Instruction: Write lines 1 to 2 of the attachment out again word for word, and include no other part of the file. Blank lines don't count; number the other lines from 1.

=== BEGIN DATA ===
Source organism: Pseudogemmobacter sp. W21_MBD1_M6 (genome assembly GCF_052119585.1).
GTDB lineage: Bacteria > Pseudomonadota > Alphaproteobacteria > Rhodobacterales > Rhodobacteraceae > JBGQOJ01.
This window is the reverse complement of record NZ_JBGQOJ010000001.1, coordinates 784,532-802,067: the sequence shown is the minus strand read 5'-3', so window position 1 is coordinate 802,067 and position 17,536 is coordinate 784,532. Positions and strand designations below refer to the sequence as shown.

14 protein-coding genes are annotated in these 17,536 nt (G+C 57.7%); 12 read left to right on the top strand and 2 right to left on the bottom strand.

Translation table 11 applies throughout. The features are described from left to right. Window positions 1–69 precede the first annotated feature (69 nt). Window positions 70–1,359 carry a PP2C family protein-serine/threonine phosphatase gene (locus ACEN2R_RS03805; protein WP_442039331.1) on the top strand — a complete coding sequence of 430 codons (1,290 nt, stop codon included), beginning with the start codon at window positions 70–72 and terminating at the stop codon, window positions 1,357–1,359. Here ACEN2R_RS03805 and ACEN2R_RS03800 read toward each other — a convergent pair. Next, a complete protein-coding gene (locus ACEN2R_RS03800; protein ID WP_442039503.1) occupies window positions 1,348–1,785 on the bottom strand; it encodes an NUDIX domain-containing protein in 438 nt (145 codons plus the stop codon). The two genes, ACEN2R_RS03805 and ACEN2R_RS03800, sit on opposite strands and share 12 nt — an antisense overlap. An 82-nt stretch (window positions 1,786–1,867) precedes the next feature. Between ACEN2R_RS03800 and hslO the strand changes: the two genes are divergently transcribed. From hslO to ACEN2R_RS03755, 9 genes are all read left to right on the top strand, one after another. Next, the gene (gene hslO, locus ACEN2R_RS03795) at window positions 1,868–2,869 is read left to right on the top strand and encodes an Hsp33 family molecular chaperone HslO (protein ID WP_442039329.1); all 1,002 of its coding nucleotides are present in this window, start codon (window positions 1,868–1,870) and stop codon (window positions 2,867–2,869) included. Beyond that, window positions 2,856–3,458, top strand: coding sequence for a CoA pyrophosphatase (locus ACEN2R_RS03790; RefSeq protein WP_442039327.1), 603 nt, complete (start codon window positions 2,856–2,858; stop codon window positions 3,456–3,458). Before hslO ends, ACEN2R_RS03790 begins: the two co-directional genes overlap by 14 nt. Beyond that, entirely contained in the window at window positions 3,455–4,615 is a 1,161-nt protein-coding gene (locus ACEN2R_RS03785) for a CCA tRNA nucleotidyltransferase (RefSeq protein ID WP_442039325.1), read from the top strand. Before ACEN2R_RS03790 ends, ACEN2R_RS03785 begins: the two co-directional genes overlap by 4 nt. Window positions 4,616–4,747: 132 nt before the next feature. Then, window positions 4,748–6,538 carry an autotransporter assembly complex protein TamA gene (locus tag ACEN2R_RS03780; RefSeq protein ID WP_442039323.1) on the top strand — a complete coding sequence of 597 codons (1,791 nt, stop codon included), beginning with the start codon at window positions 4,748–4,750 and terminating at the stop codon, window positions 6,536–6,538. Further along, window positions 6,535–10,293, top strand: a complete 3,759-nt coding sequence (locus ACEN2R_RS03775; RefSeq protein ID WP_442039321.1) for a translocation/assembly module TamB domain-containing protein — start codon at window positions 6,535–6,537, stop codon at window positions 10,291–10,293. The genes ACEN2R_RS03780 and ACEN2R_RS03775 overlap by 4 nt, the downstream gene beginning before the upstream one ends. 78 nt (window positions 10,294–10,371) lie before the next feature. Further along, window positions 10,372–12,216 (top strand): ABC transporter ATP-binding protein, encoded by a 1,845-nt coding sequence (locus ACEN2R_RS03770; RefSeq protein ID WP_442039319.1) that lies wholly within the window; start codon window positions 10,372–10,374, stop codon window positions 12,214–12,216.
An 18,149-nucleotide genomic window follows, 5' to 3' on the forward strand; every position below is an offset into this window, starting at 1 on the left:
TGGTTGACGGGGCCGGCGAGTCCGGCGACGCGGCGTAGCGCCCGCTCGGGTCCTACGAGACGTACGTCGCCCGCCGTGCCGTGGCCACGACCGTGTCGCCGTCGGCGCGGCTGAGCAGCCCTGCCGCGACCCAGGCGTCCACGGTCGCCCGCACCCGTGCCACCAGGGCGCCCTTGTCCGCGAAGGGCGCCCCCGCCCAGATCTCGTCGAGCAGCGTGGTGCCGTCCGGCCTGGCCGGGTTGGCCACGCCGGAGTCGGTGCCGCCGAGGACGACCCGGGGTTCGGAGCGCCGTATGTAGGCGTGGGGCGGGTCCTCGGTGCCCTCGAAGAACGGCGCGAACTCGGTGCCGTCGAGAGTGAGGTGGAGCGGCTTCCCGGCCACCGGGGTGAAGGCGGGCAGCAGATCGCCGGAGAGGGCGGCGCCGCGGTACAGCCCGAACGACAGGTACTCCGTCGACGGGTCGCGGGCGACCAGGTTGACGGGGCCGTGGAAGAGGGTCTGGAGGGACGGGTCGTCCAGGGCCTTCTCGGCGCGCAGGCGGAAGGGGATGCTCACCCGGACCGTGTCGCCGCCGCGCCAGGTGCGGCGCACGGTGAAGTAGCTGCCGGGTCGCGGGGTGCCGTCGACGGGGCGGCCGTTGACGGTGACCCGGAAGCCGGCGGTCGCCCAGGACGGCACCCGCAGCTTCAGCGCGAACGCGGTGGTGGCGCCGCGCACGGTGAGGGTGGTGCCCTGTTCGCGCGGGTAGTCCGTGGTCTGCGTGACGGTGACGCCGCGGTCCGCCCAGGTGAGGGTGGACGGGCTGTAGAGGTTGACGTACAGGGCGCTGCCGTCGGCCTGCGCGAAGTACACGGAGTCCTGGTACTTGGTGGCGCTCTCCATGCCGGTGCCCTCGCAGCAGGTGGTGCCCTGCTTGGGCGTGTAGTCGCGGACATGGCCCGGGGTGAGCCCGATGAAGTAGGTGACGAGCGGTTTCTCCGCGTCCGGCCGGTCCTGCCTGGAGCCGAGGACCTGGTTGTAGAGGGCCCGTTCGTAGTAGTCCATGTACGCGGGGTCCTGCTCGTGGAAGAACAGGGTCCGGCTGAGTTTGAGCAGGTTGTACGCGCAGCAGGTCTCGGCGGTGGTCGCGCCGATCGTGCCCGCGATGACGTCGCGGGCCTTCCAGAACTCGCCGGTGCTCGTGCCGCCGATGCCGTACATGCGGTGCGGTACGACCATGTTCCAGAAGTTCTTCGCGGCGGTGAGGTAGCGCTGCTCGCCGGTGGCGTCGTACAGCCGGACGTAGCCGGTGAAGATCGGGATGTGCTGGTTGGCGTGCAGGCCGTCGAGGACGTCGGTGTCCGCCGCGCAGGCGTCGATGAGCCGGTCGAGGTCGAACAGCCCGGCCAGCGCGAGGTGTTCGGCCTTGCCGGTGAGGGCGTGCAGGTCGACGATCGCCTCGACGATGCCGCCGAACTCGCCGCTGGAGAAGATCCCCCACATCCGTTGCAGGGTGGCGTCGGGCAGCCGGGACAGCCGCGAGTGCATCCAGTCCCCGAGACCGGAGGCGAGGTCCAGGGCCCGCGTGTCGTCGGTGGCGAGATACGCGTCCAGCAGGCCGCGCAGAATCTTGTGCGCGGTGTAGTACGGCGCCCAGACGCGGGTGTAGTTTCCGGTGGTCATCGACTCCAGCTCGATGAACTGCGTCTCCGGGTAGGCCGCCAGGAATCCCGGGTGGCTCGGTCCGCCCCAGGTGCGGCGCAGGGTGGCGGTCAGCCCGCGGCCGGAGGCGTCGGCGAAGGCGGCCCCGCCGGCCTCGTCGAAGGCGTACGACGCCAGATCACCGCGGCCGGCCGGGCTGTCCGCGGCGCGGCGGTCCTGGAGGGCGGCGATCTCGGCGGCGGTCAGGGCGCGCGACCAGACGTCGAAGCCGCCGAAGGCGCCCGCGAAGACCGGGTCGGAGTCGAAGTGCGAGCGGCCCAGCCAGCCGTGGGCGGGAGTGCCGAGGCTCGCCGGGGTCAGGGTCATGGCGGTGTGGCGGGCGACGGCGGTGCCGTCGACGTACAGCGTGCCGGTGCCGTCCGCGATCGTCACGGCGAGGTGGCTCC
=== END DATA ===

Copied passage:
Source organism: Pseudogemmobacter sp. W21_MBD1_M6 (genome assembly GCF_052119585.1).
GTDB lineage: Bacteria > Pseudomonadota > Alphaproteobacteria > Rhodobacterales > Rhodobacteraceae > JBGQOJ01.